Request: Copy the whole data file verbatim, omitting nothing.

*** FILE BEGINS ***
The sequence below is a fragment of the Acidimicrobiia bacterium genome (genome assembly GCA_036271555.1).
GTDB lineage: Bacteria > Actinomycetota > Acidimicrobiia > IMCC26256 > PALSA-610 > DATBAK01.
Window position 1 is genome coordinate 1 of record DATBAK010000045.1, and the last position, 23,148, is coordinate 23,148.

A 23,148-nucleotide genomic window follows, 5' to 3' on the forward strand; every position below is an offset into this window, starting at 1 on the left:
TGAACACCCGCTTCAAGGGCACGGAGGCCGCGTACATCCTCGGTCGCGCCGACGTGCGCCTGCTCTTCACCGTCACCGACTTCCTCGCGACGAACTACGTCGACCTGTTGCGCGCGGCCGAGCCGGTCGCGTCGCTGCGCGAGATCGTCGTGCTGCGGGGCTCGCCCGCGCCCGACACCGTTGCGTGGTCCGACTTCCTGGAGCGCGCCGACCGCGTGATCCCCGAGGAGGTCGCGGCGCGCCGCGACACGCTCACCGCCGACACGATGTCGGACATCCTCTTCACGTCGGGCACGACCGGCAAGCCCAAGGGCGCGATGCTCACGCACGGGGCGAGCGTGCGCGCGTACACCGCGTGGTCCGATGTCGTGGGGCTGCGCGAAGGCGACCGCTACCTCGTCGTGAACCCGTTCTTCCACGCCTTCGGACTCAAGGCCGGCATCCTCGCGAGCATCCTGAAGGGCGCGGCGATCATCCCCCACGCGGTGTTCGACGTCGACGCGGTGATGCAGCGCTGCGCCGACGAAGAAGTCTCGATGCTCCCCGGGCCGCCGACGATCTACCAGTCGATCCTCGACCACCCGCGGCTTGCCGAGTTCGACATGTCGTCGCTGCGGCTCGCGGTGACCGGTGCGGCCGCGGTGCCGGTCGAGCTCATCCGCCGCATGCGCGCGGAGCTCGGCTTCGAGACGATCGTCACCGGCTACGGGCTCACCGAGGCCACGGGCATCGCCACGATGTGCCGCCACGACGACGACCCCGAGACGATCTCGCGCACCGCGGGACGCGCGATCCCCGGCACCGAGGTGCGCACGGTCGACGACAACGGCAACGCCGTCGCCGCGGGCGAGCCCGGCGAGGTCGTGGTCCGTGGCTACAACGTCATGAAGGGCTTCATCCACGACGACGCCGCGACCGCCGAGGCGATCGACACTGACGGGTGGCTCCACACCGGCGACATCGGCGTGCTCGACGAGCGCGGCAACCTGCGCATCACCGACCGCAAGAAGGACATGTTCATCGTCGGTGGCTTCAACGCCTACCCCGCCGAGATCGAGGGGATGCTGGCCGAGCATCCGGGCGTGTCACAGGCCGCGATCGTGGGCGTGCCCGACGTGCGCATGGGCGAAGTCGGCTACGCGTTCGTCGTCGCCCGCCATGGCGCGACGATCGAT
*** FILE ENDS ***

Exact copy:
The sequence below is a fragment of the Acidimicrobiia bacterium genome (genome assembly GCA_036271555.1).
GTDB lineage: Bacteria > Actinomycetota > Acidimicrobiia > IMCC26256 > PALSA-610 > DATBAK01.
Window position 1 is genome coordinate 1 of record DATBAK010000045.1, and the last position, 23,148, is coordinate 23,148.

A 23,148-nucleotide genomic window follows, 5' to 3' on the forward strand; every position below is an offset into this window, starting at 1 on the left:
TGAACACCCGCTTCAAGGGCACGGAGGCCGCGTACATCCTCGGTCGCGCCGACGTGCGCCTGCTCTTCACCGTCACCGACTTCCTCGCGACGAACTACGTCGACCTGTTGCGCGCGGCCGAGCCGGTCGCGTCGCTGCGCGAGATCGTCGTGCTGCGGGGCTCGCCCGCGCCCGACACCGTTGCGTGGTCCGACTTCCTGGAGCGCGCCGACCGCGTGATCCCCGAGGAGGTCGCGGCGCGCCGCGACACGCTCACCGCCGACACGATGTCGGACATCCTCTTCACGTCGGGCACGACCGGCAAGCCCAAGGGCGCGATGCTCACGCACGGGGCGAGCGTGCGCGCGTACACCGCGTGGTCCGATGTCGTGGGGCTGCGCGAAGGCGACCGCTACCTCGTCGTGAACCCGTTCTTCCACGCCTTCGGACTCAAGGCCGGCATCCTCGCGAGCATCCTGAAGGGCGCGGCGATCATCCCCCACGCGGTGTTCGACGTCGACGCGGTGATGCAGCGCTGCGCCGACGAAGAAGTCTCGATGCTCCCCGGGCCGCCGACGATCTACCAGTCGATCCTCGACCACCCGCGGCTTGCCGAGTTCGACATGTCGTCGCTGCGGCTCGCGGTGACCGGTGCGGCCGCGGTGCCGGTCGAGCTCATCCGCCGCATGCGCGCGGAGCTCGGCTTCGAGACGATCGTCACCGGCTACGGGCTCACCGAGGCCACGGGCATCGCCACGATGTGCCGCCACGACGACGACCCCGAGACGATCTCGCGCACCGCGGGACGCGCGATCCCCGGCACCGAGGTGCGCACGGTCGACGACAACGGCAACGCCGTCGCCGCGGGCGAGCCCGGCGAGGTCGTGGTCCGTGGCTACAACGTCATGAAGGGCTTCATCCACGACGACGCCGCGACCGCCGAGGCGATCGACACTGACGGGTGGCTCCACACCGGCGACATCGGCGTGCTCGACGAGCGCGGCAACCTGCGCATCACCGACCGCAAGAAGGACATGTTCATCGTCGGTGGCTTCAACGCCTACCCCGCCGAGATCGAGGGGATGCTGGCCGAGCATCCGGGCGTGTCACAGGCCGCGATCGTGGGCGTGCCCGACGTGCGCATGGGCGAAGTCGGCTACGCGTTCGTCGTCGCCCGCCATGGCGCGACGATCGAT